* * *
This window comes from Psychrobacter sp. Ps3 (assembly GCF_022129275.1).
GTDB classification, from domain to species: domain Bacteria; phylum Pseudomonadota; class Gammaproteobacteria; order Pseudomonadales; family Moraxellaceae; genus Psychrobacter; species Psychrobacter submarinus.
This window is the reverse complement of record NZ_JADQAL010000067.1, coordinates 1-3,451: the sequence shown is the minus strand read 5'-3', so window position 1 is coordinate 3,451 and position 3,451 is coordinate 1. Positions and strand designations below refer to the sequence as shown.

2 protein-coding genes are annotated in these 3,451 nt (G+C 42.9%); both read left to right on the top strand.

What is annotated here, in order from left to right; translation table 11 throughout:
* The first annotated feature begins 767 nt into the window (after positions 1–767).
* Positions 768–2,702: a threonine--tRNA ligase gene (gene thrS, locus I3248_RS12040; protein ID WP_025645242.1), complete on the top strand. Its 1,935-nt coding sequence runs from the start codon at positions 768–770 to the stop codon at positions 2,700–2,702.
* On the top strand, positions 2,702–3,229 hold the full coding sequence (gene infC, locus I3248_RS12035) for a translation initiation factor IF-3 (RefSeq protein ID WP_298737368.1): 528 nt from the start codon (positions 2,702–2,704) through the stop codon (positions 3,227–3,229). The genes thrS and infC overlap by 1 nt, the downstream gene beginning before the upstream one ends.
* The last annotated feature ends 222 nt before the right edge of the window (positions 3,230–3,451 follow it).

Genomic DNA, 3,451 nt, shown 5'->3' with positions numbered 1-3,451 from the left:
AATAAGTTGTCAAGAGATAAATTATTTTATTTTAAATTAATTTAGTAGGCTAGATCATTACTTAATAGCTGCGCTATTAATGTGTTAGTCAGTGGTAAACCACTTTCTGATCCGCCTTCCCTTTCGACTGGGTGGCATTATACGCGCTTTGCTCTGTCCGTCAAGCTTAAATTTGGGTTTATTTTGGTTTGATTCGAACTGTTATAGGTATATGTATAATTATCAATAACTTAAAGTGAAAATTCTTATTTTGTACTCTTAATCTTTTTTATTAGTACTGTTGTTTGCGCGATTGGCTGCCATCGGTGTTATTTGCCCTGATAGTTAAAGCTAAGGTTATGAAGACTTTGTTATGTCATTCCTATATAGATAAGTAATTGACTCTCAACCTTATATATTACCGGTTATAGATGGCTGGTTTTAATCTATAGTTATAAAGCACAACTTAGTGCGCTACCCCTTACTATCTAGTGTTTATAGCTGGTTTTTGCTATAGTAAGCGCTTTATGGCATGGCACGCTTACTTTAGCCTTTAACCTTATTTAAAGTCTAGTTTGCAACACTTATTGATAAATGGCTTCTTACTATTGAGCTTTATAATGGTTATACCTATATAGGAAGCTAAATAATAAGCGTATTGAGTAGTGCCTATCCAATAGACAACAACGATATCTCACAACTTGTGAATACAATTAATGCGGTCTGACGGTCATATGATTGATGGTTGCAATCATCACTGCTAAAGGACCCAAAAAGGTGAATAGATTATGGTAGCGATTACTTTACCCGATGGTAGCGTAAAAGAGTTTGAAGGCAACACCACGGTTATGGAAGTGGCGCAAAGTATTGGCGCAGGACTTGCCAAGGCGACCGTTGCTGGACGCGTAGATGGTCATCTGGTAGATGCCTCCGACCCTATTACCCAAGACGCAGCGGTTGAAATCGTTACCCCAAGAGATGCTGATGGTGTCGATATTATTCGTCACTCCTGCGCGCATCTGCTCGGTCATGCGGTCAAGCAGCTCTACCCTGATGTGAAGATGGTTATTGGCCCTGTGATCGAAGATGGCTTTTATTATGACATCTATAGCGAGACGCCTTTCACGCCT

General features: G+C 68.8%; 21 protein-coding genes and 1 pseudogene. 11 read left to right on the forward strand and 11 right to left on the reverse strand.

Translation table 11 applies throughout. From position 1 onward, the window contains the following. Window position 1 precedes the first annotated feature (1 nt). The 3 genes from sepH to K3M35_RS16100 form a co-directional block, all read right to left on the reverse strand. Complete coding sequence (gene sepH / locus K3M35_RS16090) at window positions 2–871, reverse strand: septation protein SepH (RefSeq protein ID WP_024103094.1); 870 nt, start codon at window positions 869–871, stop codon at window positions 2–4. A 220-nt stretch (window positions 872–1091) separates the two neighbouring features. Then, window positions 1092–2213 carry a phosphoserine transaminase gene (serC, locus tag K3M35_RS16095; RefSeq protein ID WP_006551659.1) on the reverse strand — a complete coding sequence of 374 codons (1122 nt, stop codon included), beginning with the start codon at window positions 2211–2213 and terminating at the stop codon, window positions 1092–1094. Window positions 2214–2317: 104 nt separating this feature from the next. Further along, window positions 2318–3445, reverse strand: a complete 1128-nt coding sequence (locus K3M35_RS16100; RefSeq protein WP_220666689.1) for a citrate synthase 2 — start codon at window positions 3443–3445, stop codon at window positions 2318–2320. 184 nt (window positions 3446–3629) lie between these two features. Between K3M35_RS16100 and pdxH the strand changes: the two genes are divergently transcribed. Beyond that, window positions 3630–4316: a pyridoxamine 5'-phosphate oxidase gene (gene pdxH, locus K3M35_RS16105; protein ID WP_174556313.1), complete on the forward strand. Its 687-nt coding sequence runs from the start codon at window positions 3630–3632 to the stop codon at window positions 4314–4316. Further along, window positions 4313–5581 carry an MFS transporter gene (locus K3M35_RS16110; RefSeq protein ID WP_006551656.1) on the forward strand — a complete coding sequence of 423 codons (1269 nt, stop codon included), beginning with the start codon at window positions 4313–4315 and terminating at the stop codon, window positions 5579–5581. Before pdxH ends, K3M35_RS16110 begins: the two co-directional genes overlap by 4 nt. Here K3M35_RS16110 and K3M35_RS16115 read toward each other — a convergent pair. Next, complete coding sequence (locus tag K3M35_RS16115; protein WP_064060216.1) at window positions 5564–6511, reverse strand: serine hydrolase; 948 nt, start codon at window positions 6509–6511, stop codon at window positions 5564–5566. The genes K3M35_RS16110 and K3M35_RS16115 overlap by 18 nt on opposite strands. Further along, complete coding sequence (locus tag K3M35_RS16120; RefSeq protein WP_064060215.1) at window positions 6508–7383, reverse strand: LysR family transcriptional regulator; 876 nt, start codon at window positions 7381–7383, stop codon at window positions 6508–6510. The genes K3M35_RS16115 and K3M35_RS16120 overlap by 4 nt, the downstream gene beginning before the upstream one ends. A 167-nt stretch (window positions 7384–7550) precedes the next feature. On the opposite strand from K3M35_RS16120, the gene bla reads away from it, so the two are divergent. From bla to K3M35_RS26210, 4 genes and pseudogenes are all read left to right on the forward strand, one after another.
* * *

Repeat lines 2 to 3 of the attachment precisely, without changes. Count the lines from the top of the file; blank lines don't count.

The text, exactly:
GTDB classification, from domain to species: domain Bacteria; phylum Pseudomonadota; class Gammaproteobacteria; order Pseudomonadales; family Moraxellaceae; genus Psychrobacter; species Psychrobacter submarinus.
This window is the reverse complement of record NZ_JADQAL010000067.1, coordinates 1-3,451: the sequence shown is the minus strand read 5'-3', so window position 1 is coordinate 3,451 and position 3,451 is coordinate 1. Positions and strand designations below refer to the sequence as shown.